single-channel HD video with sound 39 minutes
An Unknown Quantity

installation view at the Salon of the Museum of Contemporary Art Belgrade, 2015

In 1903, as H. P. Berlage’s stock and commodities exchange was preparing to open in Amsterdam, one of the greatest labor disputes in Dutch history was unfolding in the form of mass railway strikes throughout the country. This episode is rarely discussed in relation to the opening of Berlage’s Exchange, despite the fact that it was very much a part of the context in which operations began there. An Unknown Quantity is set in the Grain Trading Hall of Berlage’s Exchange, where a clear view of Amsterdam’s Central Station, a key site in the 1903 strikes, is framed by a series of north-facing windows, which were part of a lighting scheme devised by Berlage to provide the grain merchants with a cool even light to facilitate the evaluation of the quality of the grain being exchanged there.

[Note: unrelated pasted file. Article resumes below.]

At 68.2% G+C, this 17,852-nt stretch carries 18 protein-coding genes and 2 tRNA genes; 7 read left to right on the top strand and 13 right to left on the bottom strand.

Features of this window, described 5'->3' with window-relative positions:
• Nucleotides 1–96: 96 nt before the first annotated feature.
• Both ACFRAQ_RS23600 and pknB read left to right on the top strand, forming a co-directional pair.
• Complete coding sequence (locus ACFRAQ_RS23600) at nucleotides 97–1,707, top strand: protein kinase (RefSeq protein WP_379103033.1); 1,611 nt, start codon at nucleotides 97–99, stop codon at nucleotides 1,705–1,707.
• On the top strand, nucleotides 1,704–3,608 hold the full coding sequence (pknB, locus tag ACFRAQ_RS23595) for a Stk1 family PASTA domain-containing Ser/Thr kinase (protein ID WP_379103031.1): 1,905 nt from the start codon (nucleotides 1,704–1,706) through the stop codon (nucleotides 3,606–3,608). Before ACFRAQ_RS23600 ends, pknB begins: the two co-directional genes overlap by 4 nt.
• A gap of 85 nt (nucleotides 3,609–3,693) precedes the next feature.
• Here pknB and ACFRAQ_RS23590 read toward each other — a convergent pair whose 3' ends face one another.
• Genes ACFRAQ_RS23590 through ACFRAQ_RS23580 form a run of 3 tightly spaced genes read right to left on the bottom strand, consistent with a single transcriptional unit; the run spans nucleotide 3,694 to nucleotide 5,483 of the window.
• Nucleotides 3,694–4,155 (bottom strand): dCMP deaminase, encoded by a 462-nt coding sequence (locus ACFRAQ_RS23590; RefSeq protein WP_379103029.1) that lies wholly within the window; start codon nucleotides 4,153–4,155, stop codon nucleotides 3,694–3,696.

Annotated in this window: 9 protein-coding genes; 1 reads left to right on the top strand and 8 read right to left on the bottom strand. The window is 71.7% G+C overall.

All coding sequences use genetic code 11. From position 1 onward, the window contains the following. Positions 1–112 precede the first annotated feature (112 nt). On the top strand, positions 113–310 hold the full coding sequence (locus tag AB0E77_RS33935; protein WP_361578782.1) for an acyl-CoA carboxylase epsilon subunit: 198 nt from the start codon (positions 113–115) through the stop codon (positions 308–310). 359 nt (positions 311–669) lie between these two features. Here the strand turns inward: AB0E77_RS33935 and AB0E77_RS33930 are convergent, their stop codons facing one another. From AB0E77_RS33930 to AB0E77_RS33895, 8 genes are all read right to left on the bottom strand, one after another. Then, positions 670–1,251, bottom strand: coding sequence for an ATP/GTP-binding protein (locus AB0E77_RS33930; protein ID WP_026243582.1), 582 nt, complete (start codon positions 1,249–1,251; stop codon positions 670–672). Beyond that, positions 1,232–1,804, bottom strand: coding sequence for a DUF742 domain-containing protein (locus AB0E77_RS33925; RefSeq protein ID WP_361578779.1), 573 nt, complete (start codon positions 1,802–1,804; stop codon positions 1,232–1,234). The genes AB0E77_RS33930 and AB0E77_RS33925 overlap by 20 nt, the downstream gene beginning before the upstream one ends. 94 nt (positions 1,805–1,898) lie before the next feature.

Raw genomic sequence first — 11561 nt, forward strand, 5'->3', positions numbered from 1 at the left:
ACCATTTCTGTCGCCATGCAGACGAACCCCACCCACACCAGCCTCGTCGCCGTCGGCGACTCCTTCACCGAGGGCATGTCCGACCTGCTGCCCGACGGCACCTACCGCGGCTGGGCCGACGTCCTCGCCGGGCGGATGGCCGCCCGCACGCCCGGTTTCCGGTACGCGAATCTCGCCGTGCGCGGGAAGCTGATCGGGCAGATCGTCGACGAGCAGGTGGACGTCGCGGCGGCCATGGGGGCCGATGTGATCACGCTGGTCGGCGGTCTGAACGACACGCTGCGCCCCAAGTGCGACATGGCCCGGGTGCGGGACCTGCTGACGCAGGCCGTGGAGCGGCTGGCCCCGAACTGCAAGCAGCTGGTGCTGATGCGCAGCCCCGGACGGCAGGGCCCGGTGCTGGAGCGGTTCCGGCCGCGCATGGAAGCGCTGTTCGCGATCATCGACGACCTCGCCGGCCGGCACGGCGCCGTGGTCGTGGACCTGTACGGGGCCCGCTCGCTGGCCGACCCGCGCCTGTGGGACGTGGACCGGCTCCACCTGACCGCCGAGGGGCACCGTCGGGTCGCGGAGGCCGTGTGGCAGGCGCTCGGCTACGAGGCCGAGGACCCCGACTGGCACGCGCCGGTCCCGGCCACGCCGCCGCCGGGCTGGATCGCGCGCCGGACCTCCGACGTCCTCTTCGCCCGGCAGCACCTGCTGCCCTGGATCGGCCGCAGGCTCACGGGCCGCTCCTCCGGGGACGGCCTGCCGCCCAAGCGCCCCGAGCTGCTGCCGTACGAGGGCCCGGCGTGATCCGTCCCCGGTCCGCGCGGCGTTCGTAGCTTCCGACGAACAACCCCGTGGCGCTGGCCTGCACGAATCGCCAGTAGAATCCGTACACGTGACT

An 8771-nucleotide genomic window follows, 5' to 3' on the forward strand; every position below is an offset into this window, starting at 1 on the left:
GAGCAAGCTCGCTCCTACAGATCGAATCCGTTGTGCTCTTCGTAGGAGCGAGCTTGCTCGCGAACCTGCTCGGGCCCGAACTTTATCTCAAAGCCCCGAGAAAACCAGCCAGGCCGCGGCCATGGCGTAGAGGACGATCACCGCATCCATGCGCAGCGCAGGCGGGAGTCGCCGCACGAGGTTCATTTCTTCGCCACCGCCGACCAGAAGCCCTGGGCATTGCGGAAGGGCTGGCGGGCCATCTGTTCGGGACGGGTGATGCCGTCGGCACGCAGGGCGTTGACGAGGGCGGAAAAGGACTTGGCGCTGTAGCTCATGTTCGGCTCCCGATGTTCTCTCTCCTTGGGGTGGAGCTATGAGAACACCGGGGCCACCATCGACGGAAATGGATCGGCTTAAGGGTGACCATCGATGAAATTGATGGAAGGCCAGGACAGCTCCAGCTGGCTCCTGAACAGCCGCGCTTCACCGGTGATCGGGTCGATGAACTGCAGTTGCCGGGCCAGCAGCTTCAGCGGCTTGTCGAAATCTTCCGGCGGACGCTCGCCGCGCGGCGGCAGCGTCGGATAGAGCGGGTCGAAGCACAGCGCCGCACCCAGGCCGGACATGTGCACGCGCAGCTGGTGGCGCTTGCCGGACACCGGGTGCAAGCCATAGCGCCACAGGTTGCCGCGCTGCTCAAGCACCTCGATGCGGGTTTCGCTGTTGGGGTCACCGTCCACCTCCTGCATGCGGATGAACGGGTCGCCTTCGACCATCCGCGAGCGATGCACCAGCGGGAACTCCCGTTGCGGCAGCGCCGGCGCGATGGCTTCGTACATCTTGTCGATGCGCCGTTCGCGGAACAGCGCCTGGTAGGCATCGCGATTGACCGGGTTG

An Unknown Quantity is constructed out of a vast number of still images that have been put together to form a single field of view through which the film moves. As this movement unfolds and the field is gradually revealed, a history of the room, which in 1978 became the home of Europe’s first Options Exchange, is told. This shift that took place in the Grain Exchange Hall is seen as part of a more general change that took place throughout the world of exchanges in the last quarter of the twentieth century, when more and more capital became tied up in financial instruments at the expense of those commodities, and the work that went into their production, underlying them. In this world prices are formed through algorithms processed by computers rather than through the evaluation of goods in light of their material properties. The spaces of exchange become harder to locate as their former locations are transformed into backdrops for the production of images of the “new economy,” where, as the Beurs van Berlage website now announces, Berlage’s true intention for his stock exchange, to become a People’s Palace after the fall of capitalism, has finally become a reality. But these “people,” it turns out, only appear in the form of business meetings made up of 2 to 60 persons.